what she looks like sans makeup if you don't already know. Most of the interview talks about
second page talks a bit more about her Trek experience.
And I love this bit she cites as a memorable moment from her run on Guiding Light as India Von
When Warren Andrews tied me up in Christmas lights, and the stage direction in the script said,
This is for those of you who remember "Laurel's Journal" and wanted
those entries to see the light of day again: Windowseat
Rambles. Page includes some old journal entries, some essays sent
to mailing lists or newsgroups, other assorted bits as I unearth them
on various disks. And if you never saw my journal, some of these offer
a taste, I guess. I'm still searching for the first set of journal entries,
think I might've lost them in a harddrive crash.
Also new and of note: Windowseat Ante-Room, my very own Yahoo-like
beast. I've only just started adding links to it, but I've listed most
weblogs. If you know of resources, you can easily add them. And if I've
linked to your weblog or pages, you can update your entry with whatever
kind of description you'd like. It's interactive or something. I thought
of calling it BooHoo!, but just didn't have the heart for it. Any
other suggestions for a name? I'm also taking category suggestions.
Curse of the Muppets?
Ah, the fun and scary game of Hollywood What-ifs, from
The Sunday Times:
Cary Grant, Jimmy Stewart, Richard Burton, Patrick McGoohan, David Niven and Roger Moore were
all considered before Sean Connery was cast as James Bond. [via Robot Wisdom]
A Forbes piece re Gateway's Country Stores:
An untrained rookie salesman--who should have never been let loose on a sales floor--took my order.
A supervisor wasn't much better. Even after repeatedly asking the right questions I was given
misinformation about two components. It is hard to see how such a sales staff could close a deal
with a less-experienced buyer. And for a technology-based company, Gateway's order-taking system
is horribly antiquated. It took forever for the clerk to write up the entire order by hand, and
even more time was wasted as the clerk reentered this information into the computer. Even worse,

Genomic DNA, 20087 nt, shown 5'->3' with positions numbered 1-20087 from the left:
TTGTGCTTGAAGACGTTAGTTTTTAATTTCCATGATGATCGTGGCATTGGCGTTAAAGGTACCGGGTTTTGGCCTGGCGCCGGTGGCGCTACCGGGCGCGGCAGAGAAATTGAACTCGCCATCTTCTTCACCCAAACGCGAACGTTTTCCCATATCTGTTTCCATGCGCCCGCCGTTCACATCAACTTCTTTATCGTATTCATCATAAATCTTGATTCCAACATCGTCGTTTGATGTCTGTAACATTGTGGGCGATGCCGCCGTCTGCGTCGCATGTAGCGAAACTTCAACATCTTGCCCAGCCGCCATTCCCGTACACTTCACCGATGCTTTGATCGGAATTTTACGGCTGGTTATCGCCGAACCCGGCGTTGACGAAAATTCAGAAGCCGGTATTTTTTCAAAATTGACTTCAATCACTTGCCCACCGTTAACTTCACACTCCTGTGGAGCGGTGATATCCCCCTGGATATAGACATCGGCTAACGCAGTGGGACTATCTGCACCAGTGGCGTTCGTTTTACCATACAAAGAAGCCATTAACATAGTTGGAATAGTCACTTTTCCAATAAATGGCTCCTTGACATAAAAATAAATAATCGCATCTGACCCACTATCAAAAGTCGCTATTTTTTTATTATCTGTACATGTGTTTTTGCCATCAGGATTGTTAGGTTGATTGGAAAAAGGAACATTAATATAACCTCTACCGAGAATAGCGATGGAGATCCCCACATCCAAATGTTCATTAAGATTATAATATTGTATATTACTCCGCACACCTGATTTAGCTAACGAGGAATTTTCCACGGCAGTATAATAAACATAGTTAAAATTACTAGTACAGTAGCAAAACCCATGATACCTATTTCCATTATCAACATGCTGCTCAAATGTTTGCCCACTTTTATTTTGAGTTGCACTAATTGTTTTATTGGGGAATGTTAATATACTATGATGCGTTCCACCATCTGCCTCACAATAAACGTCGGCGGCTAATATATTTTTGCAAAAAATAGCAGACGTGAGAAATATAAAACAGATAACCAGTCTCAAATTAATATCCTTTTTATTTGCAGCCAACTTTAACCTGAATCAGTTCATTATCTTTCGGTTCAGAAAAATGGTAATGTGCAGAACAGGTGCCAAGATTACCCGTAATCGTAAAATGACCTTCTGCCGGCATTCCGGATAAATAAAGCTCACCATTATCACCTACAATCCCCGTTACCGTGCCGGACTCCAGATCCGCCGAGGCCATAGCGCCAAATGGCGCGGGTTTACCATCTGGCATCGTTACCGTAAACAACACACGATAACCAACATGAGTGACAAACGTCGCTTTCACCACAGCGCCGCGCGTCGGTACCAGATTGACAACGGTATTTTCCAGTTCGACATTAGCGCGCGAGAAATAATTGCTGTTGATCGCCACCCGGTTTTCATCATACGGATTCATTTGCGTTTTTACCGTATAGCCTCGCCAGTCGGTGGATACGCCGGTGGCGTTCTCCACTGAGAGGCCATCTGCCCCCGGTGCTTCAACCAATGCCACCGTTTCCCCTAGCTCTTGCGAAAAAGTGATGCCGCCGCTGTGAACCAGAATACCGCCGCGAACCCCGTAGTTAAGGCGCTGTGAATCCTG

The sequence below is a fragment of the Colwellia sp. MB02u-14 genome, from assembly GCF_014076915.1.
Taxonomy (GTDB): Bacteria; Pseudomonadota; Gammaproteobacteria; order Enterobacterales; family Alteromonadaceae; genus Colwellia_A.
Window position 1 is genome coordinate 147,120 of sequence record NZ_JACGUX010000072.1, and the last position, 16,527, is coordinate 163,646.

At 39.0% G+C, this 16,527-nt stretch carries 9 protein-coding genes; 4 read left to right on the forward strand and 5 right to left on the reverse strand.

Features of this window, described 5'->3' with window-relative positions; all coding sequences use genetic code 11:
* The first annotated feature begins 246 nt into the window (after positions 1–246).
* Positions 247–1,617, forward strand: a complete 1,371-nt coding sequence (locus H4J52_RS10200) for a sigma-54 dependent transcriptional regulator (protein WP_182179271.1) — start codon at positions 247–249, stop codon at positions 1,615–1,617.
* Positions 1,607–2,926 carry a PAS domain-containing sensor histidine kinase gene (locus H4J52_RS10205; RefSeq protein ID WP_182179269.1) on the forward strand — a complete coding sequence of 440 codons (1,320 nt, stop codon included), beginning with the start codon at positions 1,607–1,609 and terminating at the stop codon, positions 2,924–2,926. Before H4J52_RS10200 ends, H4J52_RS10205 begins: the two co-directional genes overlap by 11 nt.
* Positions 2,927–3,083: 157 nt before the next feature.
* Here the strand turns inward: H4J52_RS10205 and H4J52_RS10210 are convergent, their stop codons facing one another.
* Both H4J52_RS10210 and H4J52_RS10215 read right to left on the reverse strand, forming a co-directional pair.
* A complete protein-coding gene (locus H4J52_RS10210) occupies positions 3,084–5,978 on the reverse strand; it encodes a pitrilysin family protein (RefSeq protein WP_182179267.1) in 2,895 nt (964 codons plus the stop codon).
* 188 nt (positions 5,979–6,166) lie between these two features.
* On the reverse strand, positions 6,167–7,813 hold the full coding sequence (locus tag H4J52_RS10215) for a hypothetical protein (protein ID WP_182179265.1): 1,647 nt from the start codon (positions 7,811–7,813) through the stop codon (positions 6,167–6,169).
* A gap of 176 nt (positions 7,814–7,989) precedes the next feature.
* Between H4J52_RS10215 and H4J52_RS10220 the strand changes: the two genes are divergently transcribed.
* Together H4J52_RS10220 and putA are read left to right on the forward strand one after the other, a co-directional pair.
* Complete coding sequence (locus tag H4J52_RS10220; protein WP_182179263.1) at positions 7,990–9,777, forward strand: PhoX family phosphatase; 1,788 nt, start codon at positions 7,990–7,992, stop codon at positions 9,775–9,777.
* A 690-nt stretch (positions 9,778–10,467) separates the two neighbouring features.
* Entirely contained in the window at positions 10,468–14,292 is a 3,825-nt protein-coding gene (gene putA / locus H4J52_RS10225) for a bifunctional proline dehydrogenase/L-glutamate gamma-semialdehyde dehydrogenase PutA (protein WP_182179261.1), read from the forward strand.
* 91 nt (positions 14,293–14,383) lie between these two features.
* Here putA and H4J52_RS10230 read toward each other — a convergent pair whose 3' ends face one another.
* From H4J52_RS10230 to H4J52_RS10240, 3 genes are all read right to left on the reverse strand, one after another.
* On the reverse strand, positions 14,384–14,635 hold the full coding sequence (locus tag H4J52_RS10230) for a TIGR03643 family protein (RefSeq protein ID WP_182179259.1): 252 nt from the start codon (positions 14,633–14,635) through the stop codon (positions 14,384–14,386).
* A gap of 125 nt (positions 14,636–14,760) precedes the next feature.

I left the store with just a copy of the handwritten receipt rather than a computer printout of
the complete order. [via Robot Wisdom]
Ha! (Wonder why I say "Ha!"? Long story. Hint: I once worked in a cow-spotted building near
Sioux City, Iowa.)
James Collier strikes again (at [teevee]). This piece is too true, too funny, made me laugh out
Bernie: CNN's Christianne Amanpour is in Baghdad monitoring the situation. Christianne,
how are the spirits of the Iraqi people?
Christianne: I haven't left my hotel room this evening, but the porter who brought my food seemed very defiant.
And that's just the beginning, it gets better from there.
James Lileks tries to unearth
(ha) the origins of "Nobody likes me, guess I'll go eat worms:"
From what I can deduce, this ditty spontaneously arose in the mocking mouths of children 60 years
ago, and made its way along some strange underground network. It happens every generation, and
no one knows why; scientists are still baffled by the fact that kids in North Dakota, New Hampshire
and California all started singing, Jingle Bells, Batman smells, Robin laid an egg, at
4:37 p.m. on Dec. 13, 1966. It just . . . happens.
Al Roker on the strange times we live in:
I'm telling you, if you handed all this in as a manuscript, you would be laughed out of
whatever publisher's office you were in as just too implausible.
Tales and pictures of Christmas ornaments.
Touching stuff. Pleasant stories, pretty ornaments. The holidays really are about family and friends
and memories. Well, that's a major component. [startribune]
Revised: December 24, 1998 /
Laurel Krahn /